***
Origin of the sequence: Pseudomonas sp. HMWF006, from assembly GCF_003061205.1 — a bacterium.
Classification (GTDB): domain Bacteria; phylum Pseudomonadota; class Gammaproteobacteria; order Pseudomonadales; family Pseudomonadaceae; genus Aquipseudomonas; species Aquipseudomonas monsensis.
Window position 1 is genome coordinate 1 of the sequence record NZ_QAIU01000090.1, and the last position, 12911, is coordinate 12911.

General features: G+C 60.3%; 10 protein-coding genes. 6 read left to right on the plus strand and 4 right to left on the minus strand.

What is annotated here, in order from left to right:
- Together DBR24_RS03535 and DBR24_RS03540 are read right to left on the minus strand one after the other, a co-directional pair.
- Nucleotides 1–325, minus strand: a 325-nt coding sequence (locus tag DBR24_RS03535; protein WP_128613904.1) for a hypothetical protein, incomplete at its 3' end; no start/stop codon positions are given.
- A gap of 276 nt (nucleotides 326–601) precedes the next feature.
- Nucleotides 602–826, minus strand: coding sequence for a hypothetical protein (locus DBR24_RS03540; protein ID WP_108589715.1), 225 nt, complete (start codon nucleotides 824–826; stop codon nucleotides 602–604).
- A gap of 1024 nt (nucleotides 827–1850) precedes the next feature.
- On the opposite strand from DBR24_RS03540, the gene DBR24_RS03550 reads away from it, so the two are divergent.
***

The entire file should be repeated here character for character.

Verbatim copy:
Origin of the sequence: Pseudomonas sp. HMWF006, from assembly GCF_003061205.1 — a bacterium.
Classification (GTDB): domain Bacteria; phylum Pseudomonadota; class Gammaproteobacteria; order Pseudomonadales; family Pseudomonadaceae; genus Aquipseudomonas; species Aquipseudomonas monsensis.
Window position 1 is genome coordinate 1 of the sequence record NZ_QAIU01000090.1, and the last position, 12911, is coordinate 12911.

General features: G+C 60.3%; 10 protein-coding genes. 6 read left to right on the plus strand and 4 right to left on the minus strand.

What is annotated here, in order from left to right:
- Together DBR24_RS03535 and DBR24_RS03540 are read right to left on the minus strand one after the other, a co-directional pair.
- Nucleotides 1–325, minus strand: a 325-nt coding sequence (locus tag DBR24_RS03535; protein WP_128613904.1) for a hypothetical protein, incomplete at its 3' end; no start/stop codon positions are given.
- A gap of 276 nt (nucleotides 326–601) precedes the next feature.
- Nucleotides 602–826, minus strand: coding sequence for a hypothetical protein (locus DBR24_RS03540; protein ID WP_108589715.1), 225 nt, complete (start codon nucleotides 824–826; stop codon nucleotides 602–604).
- A gap of 1024 nt (nucleotides 827–1850) precedes the next feature.
- On the opposite strand from DBR24_RS03540, the gene DBR24_RS03550 reads away from it, so the two are divergent.